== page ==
WEST WINDSOR, N.J. -- It seemed almost improbable that four Unionville High School students were on the water at the SRAA National Championship Regatta May 24 when less than four months before, they were fighting to have a rowing club at their school.
Not to mention the nasty, long winter weather wreaked havoc on the start of the season, leaving them unable to practice on the water for nearly a month.
And was it also mentioned the four boys - Collin Wardius, Garren and Justin Best and John Sagrati - also had to petition their way into the national championships?
With the odds stacked against them all season long, the Unionville Rowing Club, comprised of 35 students, shocked the sport, and maybe even some people in the district, by putting on an inaugural season to remember.
“It was a rocky start just because of the weather,” said Susan Smith, vice president of the board for the club. “We were ready to go, but the kids couldn’t get on the water because the Christina (River) was frozen. When it finally unfroze, the weather was just horrible. You don’t want to put kids on water when it’s cold. Literally, in the first month of practice in a two-and-a-half to three-month sport, we didn’t get into the water very much.
“Because they’ve done so well, it’s really based on the kids and the fact that they’re committed, coachable and our coaches are phenomenal.”
In order to even take part in the national championship, the club had to petition to get the four-man crew in.
“Because we’re so young, we couldn’t become a member of the Philadelphia Scholastic Rowing Association (PSRA),” Smith said. “In order to come to (the championship), you had to qualify in a scholastic qualifier, but because the kids did so well on other regattas, we just petitioned in. They have spots for that for reasons like that.”
Competing in the largest event at the championships, the men’s varsity 4+, Unionville was up against 35 others crews and certainly were coming in viewed as the underdog by many, including themselves.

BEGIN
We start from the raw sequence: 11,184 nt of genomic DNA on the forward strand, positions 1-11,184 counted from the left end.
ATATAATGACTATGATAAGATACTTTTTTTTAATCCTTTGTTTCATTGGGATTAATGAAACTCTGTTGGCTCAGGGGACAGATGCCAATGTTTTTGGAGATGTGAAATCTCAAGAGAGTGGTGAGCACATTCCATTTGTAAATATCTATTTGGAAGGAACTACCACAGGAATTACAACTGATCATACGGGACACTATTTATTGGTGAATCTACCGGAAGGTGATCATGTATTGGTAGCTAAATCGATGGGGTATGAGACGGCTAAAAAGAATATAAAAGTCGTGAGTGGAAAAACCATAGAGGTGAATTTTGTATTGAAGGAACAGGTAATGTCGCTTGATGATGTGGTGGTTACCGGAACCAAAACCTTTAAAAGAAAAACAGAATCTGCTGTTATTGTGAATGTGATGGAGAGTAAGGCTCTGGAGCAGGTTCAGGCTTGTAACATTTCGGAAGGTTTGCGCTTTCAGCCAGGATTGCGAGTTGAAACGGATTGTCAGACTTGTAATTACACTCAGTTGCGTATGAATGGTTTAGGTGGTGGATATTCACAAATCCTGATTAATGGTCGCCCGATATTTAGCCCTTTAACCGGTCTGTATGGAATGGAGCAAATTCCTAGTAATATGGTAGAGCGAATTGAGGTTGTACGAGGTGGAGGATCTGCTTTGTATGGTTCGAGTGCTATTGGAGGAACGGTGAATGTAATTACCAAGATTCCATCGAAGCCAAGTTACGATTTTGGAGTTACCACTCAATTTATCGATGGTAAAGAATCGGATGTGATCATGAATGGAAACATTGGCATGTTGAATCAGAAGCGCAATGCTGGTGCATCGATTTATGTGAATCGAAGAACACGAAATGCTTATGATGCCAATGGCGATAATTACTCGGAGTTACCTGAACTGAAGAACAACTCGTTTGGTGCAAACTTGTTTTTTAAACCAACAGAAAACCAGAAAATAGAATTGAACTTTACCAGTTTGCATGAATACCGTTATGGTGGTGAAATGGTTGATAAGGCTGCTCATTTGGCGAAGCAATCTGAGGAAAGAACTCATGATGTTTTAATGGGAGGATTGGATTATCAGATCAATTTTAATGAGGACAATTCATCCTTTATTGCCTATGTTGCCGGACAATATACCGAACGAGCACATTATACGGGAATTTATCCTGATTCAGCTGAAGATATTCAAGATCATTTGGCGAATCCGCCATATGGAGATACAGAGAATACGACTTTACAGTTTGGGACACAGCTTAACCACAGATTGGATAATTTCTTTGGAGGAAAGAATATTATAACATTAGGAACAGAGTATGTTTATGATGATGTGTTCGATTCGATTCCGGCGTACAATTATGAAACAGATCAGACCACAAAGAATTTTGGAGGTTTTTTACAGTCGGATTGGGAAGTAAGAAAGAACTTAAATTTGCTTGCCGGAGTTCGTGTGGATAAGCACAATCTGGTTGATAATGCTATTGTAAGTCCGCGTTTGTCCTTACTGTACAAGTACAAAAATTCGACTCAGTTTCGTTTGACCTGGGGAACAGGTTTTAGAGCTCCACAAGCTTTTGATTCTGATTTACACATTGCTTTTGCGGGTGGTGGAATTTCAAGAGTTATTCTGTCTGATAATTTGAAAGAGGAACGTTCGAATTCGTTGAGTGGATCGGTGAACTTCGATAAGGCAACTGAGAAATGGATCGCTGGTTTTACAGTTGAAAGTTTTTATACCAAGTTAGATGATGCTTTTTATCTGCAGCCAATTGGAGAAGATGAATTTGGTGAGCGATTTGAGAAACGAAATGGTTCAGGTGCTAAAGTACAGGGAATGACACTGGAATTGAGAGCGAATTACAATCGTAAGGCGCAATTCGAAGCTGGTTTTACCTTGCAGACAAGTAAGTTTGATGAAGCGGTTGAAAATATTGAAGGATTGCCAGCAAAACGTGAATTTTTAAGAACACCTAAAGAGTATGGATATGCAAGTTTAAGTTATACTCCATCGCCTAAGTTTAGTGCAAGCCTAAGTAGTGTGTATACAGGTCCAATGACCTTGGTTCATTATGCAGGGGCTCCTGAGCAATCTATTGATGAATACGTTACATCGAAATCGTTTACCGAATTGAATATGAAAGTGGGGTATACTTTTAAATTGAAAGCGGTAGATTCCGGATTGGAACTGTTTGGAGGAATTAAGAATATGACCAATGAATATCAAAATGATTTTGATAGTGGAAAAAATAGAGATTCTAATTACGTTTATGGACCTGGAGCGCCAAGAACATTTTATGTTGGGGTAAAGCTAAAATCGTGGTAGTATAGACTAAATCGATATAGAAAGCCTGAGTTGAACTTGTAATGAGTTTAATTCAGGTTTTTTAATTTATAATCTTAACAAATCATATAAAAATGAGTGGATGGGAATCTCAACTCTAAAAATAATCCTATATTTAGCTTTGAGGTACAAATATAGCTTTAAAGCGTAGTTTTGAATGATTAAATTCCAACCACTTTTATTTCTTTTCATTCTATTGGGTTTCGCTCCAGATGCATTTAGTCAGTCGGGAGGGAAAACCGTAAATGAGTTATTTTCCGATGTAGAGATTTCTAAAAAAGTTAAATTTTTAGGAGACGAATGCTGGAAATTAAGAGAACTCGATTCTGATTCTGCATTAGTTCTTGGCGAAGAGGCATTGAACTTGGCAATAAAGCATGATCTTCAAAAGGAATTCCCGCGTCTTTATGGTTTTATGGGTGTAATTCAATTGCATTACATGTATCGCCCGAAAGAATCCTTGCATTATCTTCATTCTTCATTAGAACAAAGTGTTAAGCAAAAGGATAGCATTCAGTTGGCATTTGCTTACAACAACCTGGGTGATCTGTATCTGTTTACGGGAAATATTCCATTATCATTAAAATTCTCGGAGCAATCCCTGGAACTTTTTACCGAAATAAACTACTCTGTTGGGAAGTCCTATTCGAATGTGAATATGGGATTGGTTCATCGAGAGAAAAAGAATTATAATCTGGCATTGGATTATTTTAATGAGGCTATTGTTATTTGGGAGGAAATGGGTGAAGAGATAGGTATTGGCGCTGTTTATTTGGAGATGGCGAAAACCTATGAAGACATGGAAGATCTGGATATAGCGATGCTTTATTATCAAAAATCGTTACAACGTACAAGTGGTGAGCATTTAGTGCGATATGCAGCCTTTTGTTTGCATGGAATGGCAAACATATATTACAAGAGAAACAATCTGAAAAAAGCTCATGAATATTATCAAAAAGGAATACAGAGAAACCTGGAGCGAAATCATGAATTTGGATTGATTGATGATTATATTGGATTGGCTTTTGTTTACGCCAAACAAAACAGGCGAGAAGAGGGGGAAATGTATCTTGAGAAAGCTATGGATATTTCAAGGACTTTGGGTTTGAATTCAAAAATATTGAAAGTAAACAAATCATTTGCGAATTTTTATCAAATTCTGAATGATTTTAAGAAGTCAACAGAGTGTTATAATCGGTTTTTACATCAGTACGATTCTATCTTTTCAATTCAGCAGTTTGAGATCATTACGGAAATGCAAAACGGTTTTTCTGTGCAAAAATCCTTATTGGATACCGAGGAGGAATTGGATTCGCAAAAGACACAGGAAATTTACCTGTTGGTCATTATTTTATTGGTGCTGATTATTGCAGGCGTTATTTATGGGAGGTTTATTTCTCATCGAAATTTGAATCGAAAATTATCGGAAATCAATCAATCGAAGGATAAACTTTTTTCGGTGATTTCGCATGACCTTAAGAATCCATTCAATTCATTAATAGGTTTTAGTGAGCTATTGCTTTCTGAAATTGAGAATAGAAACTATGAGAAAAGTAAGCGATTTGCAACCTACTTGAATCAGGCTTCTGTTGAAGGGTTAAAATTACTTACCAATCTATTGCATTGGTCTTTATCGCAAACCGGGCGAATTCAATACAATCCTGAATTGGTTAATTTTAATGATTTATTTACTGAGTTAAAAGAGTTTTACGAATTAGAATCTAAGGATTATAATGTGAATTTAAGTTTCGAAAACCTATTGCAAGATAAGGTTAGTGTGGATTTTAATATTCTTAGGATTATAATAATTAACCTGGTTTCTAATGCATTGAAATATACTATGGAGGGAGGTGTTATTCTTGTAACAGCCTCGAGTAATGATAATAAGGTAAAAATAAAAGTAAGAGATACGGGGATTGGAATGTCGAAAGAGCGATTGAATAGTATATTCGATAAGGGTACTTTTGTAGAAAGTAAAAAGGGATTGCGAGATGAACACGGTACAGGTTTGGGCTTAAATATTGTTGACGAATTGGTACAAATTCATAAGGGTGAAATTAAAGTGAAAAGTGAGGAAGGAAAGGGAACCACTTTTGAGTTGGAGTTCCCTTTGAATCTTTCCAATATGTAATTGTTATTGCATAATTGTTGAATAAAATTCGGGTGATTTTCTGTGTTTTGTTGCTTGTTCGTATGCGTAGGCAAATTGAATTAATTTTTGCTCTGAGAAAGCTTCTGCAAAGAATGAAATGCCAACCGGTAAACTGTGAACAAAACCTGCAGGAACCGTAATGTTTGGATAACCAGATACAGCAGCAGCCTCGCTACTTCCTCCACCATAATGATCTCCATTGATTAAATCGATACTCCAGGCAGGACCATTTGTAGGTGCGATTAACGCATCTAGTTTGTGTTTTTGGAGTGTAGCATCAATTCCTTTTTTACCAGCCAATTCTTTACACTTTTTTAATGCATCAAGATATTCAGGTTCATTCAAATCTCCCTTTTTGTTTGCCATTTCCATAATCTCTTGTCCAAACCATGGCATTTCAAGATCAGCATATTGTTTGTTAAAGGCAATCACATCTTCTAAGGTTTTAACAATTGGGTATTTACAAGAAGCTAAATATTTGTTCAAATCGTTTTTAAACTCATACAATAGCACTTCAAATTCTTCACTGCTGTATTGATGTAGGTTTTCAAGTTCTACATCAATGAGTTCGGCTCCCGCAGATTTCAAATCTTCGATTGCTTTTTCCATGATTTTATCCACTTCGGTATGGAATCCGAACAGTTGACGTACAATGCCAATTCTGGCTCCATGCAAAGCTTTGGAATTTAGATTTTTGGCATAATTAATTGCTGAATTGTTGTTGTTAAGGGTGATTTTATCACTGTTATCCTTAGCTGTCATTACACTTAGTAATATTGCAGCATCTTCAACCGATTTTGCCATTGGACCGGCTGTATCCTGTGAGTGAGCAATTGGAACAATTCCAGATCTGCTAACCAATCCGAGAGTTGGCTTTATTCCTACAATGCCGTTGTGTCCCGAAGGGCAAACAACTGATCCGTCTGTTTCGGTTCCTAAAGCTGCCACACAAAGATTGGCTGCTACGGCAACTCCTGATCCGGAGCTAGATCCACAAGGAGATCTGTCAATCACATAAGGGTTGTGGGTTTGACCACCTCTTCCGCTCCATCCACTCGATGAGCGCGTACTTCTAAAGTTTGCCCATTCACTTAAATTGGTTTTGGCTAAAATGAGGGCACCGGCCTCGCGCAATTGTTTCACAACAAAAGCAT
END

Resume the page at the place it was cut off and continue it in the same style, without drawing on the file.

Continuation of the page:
“I couldn’t even describe the nerves,” said Justin Best, a junior in the crew. “At the starting line looking around, I was like, ‘Oh my gosh, we have to go against these guys?’ We definitely had the underdog feeling.”
They rowed against schools from across the country, some even making their way down south from Canada, but Unionville was proving onlookers wrong once again.
They finished fourth in their first heat May 23 and advanced to the repechage, where they placed first to qualify for the semifinals the following day, also posting the fastest time out of both repechage races.
“All of these crews, I can guarantee, have had more than two years as crews and this is our first season,” Best said. “For us to do this, I couldn’t be happier.”
In the semifinal race, however, Unionville fell shy of the finals, coming in sixth in their race, but still finishing in the top half of their field - an astounding accomplishment when looking back on their short existence.
“It would have been nice to finish (in the finals), but what we did is what we did - you can’t change that,” Best said. “We look as that as improvement because we’ve been improving every single time we touch the water. Maybe next year we’ll get them.”
The club has every right to hold their heads high, even the members who weren’t able to compete in the national championships.
In a sport where every person matters in the success of the boat, the Unionville students were bringing in high finishes and first places in their three-month season.
“They call it the ultimate team sport and it really is,” Smith said. “Although you have standouts in a crew, everybody in that boat, whether it’s a four or eight, is essential in order to get the boat across the finish line. You’re really in that boat rowing for your team.
“We actually get kids that have never considered themselves an athlete before because the whole notion of going out and competing by themselves is kind of a scary thing, but for this, they are competing with their team. They become friends for life.”
With the attention the club has garnered this year, they are expecting next season’s turnout to be even higher as they look forward to becoming members of the PSRA.
“We have some novice men and women crews coming up that are just going to be phenomenal,” Smith said. “It’s only going to get better. I suspect this coming fall, we’ll probably be looking at 50 to 55 (members).”
For the outgoing seniors, some will continue on to row in college, but this was a year for them to remember for a long time to come.
“We definitely had a surprising season,” Best said. We had four guys just coming out, one of them a novice, two seniors and a junior. We’re competing against guys that are all seniors and have beards and they’re all crazy huge. We were competitive (against them).”